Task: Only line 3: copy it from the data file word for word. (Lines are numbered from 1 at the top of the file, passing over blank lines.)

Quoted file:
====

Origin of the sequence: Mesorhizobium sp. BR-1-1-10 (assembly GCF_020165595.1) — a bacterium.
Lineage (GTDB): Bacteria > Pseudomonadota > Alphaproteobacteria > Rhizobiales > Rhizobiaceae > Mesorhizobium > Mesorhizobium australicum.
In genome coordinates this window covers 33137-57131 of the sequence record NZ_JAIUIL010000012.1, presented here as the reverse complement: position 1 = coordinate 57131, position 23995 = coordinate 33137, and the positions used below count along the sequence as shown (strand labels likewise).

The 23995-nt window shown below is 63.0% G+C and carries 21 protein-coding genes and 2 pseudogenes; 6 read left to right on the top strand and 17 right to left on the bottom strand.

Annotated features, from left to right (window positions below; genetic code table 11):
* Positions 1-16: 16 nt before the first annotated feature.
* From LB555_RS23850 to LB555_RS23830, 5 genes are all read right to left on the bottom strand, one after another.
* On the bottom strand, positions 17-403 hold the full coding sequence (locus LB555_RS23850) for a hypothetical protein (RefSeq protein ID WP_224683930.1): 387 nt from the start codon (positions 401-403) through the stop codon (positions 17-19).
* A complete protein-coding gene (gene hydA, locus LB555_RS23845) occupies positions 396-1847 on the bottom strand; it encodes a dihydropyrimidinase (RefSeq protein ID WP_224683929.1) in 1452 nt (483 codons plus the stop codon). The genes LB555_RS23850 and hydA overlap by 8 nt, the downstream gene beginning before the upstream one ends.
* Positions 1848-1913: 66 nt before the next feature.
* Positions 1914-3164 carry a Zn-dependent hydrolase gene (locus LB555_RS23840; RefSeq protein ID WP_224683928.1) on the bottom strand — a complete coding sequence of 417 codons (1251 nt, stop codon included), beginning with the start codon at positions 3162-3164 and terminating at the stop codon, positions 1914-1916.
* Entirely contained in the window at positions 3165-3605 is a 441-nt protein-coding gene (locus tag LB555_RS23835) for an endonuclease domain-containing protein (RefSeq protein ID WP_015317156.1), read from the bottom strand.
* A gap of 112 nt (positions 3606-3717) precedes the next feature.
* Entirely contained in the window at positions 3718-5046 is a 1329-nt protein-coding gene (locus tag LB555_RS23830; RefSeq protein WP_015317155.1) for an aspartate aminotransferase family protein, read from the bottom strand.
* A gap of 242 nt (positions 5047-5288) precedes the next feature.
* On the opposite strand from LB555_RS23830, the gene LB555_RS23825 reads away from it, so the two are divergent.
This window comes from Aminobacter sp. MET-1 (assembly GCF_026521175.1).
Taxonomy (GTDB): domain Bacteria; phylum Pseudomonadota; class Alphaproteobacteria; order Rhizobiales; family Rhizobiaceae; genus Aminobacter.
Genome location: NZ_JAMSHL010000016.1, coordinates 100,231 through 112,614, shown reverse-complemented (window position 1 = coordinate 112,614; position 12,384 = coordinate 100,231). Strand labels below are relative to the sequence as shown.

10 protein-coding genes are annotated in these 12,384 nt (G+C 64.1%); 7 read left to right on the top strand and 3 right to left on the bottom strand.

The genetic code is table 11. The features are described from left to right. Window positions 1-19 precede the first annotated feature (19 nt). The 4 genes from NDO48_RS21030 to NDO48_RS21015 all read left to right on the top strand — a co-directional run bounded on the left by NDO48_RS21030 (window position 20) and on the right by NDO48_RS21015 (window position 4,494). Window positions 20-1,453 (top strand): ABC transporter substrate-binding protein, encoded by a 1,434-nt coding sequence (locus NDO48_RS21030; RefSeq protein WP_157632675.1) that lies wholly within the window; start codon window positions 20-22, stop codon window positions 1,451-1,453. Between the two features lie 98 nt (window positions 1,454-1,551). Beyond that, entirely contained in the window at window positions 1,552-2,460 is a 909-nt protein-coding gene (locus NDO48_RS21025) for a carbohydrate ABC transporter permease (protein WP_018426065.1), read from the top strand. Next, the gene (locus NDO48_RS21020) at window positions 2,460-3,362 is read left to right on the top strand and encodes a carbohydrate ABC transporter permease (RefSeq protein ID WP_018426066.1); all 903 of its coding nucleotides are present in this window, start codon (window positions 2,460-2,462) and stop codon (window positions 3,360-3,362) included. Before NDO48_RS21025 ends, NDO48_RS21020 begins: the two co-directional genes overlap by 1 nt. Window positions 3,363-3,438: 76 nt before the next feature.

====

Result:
In genome coordinates this window covers 33137-57131 of the sequence record NZ_JAIUIL010000012.1, presented here as the reverse complement: position 1 = coordinate 57131, position 23995 = coordinate 33137, and the positions used below count along the sequence as shown (strand labels likewise).